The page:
The NFL’s evolution into a pass-first and pass-often league has made the bell cow running back somewhat of a fantasy football unicorn in recent years.
Stars like Jonathan Taylor and Derrick Henry still boast league-winning upside, but without a top-five pick in your draft it’s hard to pencil in one of those stars, which could result in you dashing for an RB1 from a pile of not-so-great choices.
That leaves you with two options: overdraft a so-so running back while passing on other game-changing talents or, preferably, shocking the world by nabbing an impact sleeper in the later rounds. Here are three particularly intriguing names that fit the bill as excellent late-round options to help you round out your championship-winning squad.
Coming into his sophomore season, Rhamondre Stevenson has a ton of desirable attributes on merit alone. An explosive rusher, Stevenson can pound an opposing defence with the best of them. His 2.7 yards after contact last year ranked fourth league-wide in a cohort with Pro-Bowl level stars like Jonathan Taylor and Nick Chubb.
Stevenson’s hands are also an exciting part of his game, as he ranked second amongst Patriots backs in 2021 in yards per target behind the departed Brandon Bolden. The ingredients clearly appear to be there for a breakout year from a skill perspective.
What takes Stevenson’s upside to the next level, however, is the context and system that he projects to be a part of. With the retirement of James White, the Patriots backfield is wide open, with his only real competition for touches coming from Damien Harris.
Given that Stephenson has worked with the first-team squad in a pass-catching role during camp, the only question is if there will be enough rushing opportunities for Stevenson to be a piece with standalone value.
The 24-year-old has upside as an every-down back in the case of a Harris injury, and with the continued growth of Mac Jones and the Pats' passing game, Rhamondre Stevenson suddenly becomes an enticing high-ceiling bet late in your upcoming draft.
Chase Edmonds, Miami Dolphins
Right now, Chase Edmonds has an ADP as RB34, which is frankly ludicrous on several levels. The former Arizona Cardinal moves to a Dolphins team with plenty of incoming talent and a situation that he should be able to parlay into a successful season.
For starters, despite the Dolphins adding several bodies to their backfield, nobody quite got the payday that Edmonds received. The fifth-year back was the first player signed by anybody during free agency, indicating that the Dolphins explicitly targeted his services and will look to him in part to solve the club's futile 30th-ranked rushing attack from last season.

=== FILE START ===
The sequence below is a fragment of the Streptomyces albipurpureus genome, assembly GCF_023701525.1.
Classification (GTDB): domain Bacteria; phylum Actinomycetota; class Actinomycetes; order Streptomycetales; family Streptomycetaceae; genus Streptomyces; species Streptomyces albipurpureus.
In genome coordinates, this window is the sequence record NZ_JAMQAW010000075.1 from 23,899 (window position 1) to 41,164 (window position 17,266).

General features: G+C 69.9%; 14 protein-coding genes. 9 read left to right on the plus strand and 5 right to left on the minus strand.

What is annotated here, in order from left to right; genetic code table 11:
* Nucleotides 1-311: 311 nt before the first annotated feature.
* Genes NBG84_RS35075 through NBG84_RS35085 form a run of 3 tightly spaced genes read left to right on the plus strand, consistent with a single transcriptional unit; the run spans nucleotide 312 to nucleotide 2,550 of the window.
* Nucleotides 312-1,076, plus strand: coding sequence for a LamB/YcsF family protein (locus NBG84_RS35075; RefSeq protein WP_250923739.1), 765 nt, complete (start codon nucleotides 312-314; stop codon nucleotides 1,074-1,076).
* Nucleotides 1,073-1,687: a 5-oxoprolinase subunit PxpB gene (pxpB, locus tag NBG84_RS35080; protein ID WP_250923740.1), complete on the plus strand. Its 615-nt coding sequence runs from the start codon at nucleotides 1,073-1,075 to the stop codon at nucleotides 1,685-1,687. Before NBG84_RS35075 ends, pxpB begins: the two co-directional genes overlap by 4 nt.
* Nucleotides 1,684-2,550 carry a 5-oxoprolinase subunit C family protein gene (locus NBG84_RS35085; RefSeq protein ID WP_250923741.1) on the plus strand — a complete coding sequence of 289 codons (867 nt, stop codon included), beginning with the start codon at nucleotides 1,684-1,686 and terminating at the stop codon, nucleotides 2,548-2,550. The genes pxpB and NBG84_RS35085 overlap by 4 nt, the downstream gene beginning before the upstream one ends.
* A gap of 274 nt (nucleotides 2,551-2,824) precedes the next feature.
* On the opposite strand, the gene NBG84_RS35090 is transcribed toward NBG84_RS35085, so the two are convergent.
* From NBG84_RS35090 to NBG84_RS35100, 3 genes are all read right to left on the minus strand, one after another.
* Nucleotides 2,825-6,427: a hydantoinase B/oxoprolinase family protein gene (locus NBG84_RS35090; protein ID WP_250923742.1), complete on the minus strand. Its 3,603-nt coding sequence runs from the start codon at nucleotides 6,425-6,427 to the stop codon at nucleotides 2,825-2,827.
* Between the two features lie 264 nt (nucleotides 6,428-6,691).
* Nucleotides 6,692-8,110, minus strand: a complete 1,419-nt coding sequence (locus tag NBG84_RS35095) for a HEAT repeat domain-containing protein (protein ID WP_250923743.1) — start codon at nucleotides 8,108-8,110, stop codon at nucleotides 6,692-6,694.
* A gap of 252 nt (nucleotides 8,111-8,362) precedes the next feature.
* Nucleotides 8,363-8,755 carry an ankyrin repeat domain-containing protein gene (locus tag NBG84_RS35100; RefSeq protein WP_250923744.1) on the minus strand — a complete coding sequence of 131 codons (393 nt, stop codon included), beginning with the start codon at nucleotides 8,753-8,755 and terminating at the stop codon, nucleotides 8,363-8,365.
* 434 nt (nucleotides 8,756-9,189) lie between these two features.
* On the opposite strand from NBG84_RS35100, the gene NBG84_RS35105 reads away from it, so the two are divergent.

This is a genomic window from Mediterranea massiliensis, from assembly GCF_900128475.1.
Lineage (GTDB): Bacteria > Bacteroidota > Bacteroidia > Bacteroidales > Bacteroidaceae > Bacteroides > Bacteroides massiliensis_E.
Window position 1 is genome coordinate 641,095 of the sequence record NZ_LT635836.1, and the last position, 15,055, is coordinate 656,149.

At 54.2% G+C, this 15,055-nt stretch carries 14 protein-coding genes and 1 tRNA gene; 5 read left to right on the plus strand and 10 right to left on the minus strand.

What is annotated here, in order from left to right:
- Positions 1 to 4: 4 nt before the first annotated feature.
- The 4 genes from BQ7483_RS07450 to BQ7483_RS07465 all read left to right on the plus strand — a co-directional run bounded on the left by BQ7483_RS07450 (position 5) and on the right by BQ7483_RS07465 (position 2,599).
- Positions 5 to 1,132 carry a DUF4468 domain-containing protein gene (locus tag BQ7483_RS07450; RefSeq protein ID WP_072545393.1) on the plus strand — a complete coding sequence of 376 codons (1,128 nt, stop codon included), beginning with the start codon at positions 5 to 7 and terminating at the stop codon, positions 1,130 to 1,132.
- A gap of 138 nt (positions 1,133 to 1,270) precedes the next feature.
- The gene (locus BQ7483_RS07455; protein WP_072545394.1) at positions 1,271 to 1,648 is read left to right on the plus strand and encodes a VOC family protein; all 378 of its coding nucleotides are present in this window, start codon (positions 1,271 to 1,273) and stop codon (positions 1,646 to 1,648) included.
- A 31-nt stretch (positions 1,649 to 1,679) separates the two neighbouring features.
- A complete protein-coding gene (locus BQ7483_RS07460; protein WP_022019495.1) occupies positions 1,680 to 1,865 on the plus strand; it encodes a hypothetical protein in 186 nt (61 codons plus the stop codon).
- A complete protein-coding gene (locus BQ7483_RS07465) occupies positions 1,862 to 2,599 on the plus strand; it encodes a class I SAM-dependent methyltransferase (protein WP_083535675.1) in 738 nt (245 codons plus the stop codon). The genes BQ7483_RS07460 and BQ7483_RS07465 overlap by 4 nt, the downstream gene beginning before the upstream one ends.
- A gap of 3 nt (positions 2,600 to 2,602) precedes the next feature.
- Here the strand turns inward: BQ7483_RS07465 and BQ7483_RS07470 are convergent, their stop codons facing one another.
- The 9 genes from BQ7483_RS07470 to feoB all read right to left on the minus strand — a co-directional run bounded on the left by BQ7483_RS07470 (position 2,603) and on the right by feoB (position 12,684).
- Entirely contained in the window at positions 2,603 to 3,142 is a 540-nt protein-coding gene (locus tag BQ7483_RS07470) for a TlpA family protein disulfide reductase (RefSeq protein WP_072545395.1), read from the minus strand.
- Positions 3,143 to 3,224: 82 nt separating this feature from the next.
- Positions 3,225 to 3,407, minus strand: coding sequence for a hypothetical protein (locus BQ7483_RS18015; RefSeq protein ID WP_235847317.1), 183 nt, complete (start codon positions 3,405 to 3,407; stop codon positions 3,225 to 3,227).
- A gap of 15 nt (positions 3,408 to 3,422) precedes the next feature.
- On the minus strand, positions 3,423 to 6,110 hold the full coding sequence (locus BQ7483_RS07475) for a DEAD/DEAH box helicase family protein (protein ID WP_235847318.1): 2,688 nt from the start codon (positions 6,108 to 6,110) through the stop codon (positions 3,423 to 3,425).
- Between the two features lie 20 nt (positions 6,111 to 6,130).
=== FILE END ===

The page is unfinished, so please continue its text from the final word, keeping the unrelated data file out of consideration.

Additionally, the installation of Mike McDaniel as Miami’s new head coach only further underscores the relevance Miami’s running game will have this year.
Coming over from the 49ers, McDaniels has been known to produce high-quality rushing attacks, including the exceptional 2021 campaign of Deebo Samuel that McDaniels helped mastermind. That incoming “McDaniels effect” could have a trickle-down on other notable backs for the Dolphins, which makes other backfield additions like Raheem Mostert and Sony Michel worth a flier, but it’s Edmonds and his perch atop the depth chart that make him a notable sleeper heading into the 2022 season.
Rachaad White, Tampa Bay Buccaneers
Rachaad White is the most volatile option of these three players, especially since the gap between him and his competition is the most significant.
Leonard Fournette is once again likely to be a staple in the Bucs offence, given his exceptional season with Tampa Bay last year that saw him put up similar target/catch numbers to last year’s RB2 Austin Ekeler. The pair ranked second and third respectively in receptions amongst RBs last year, with Ekeler just barely edging out Fournette. Needless to say, Fournette is obviously the guy without hesitation, and he’s not a guy to be fading given the system he’s part of.
What’s intriguing about White, however, is the type of numbers he could put together if anything happened to Fournette on the injury front.
The rookie out of Arizona State was a pretty slick pass catcher himself out of the backfield for the Sun Devils, racking up 43 catches and an explosive 10.6 yards per catch on his receptions. Clearly, White has the tools to make things happen on the versatility front, and there isn’t much in the way of competition behind him that looks poised to challenge should an opportunity arise.
All these circumstances surrounding White, a high upside pass catcher that could step into a big role on an elite team, make the 23-year-old rookie the exact high-upside insurance swing worth nabbing in the late rounds of your draft.
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